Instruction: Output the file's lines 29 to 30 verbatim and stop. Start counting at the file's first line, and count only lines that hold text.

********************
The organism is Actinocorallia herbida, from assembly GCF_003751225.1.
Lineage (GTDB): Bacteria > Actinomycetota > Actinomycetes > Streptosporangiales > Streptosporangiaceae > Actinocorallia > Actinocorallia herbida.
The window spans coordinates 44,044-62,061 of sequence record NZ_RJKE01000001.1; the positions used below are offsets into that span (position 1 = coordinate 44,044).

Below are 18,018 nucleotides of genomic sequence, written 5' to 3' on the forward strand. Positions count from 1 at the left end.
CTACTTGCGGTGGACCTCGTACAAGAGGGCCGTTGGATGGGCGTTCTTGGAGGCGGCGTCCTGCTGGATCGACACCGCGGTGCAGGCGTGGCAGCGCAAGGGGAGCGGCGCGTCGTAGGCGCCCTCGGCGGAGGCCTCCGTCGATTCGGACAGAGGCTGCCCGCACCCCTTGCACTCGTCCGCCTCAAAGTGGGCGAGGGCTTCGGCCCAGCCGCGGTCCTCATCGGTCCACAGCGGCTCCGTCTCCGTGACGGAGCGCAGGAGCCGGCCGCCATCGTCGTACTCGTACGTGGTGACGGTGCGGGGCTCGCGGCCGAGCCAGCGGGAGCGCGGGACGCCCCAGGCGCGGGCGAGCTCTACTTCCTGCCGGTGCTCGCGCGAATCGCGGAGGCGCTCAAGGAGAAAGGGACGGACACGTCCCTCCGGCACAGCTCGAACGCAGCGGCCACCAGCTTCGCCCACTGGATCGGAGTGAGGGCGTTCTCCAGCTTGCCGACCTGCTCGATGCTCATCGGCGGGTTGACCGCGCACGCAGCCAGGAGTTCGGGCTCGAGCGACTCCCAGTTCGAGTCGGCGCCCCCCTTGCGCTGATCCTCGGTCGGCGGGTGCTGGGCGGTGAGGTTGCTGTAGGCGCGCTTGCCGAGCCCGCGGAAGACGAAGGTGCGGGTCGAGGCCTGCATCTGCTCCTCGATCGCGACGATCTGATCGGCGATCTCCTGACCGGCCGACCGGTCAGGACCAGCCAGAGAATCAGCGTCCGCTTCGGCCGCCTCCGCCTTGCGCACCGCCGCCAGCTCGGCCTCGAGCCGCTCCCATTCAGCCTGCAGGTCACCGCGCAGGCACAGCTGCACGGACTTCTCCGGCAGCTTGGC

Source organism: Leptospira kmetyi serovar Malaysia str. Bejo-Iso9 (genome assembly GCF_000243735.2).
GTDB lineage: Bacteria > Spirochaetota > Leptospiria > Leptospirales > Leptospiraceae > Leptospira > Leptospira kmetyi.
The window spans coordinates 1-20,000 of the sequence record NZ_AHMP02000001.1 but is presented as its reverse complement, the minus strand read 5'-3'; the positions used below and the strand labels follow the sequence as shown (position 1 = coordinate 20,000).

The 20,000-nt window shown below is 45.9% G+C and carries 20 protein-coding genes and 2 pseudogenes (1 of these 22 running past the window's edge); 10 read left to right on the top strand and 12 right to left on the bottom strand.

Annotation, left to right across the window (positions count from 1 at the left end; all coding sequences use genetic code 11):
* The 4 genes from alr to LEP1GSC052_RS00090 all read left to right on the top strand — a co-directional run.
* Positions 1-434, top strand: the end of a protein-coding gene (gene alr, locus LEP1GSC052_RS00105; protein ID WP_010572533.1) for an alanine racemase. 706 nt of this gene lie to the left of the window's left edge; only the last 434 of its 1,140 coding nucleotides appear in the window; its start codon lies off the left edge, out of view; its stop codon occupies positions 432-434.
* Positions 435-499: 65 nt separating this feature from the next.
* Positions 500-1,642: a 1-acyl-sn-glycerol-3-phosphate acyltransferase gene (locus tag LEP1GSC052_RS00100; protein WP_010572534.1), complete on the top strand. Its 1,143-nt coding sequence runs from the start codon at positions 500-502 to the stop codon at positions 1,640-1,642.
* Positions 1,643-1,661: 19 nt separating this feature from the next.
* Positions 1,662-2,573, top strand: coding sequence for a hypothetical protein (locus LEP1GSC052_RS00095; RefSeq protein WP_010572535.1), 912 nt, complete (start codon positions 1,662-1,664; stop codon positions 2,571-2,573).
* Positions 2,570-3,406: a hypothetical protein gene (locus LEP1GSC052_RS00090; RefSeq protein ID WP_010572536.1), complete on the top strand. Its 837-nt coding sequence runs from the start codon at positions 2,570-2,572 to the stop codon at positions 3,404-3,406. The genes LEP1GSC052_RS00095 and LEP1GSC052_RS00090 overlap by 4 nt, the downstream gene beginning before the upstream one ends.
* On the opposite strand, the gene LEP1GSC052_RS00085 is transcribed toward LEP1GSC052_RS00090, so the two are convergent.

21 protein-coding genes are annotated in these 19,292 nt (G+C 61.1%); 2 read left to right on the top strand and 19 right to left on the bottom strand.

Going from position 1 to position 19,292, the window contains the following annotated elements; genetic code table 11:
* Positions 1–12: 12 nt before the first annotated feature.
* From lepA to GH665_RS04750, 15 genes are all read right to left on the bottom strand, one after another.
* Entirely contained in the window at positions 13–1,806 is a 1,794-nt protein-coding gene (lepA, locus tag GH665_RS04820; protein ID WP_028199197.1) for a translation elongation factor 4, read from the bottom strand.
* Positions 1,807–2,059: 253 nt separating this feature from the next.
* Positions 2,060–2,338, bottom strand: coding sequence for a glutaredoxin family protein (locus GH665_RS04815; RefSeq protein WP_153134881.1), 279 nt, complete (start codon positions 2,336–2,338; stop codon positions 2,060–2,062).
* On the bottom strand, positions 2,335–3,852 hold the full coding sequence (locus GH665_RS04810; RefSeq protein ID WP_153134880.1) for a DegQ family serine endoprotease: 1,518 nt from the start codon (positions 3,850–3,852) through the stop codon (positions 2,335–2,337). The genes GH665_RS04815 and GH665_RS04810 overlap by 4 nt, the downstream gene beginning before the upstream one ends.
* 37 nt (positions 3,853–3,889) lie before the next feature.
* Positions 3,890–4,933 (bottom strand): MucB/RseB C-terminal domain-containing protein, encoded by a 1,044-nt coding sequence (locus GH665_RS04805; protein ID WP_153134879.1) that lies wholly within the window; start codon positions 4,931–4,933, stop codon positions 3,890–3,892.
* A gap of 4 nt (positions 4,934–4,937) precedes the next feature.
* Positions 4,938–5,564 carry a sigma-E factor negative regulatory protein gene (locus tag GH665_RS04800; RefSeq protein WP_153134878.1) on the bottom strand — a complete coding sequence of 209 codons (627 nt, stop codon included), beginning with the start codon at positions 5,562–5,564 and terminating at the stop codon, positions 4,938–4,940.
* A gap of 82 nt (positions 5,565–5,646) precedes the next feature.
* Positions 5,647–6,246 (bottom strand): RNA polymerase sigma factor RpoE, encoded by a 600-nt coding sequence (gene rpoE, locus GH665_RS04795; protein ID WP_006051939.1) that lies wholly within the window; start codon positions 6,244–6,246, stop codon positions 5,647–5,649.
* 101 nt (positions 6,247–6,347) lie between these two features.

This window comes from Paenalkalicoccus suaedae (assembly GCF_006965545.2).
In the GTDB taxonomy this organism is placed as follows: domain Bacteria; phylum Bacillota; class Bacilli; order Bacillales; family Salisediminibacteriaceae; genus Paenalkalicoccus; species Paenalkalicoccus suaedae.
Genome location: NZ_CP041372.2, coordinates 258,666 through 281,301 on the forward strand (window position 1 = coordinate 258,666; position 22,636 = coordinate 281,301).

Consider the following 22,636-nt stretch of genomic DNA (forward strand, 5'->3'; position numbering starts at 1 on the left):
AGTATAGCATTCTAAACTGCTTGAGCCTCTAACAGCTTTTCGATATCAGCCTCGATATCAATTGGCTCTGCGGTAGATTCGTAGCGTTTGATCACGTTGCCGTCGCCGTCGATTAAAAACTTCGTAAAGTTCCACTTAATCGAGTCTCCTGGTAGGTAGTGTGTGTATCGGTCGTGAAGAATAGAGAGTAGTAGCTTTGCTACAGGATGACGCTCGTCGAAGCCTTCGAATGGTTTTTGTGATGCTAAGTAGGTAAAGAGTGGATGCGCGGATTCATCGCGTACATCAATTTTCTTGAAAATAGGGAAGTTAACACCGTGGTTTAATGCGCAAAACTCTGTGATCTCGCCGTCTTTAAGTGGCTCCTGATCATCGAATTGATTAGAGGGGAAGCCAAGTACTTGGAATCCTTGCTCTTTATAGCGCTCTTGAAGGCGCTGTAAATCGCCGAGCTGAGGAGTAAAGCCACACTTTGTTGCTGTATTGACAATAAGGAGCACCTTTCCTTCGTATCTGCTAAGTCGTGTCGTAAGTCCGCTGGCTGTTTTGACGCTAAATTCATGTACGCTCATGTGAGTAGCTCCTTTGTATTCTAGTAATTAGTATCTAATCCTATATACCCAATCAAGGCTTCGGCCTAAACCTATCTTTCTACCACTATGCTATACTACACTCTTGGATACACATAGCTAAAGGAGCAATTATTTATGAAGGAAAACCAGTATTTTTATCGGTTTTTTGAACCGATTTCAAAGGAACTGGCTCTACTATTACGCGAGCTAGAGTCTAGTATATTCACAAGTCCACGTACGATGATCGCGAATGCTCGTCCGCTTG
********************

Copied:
* A gap of 4 nt (positions 4,934–4,937) precedes the next feature.
* Positions 4,938–5,564 carry a sigma-E factor negative regulatory protein gene (locus tag GH665_RS04800; RefSeq protein WP_153134878.1) on the bottom strand — a complete coding sequence of 209 codons (627 nt, stop codon included), beginning with the start codon at positions 5,562–5,564 and terminating at the stop codon, positions 4,938–4,940.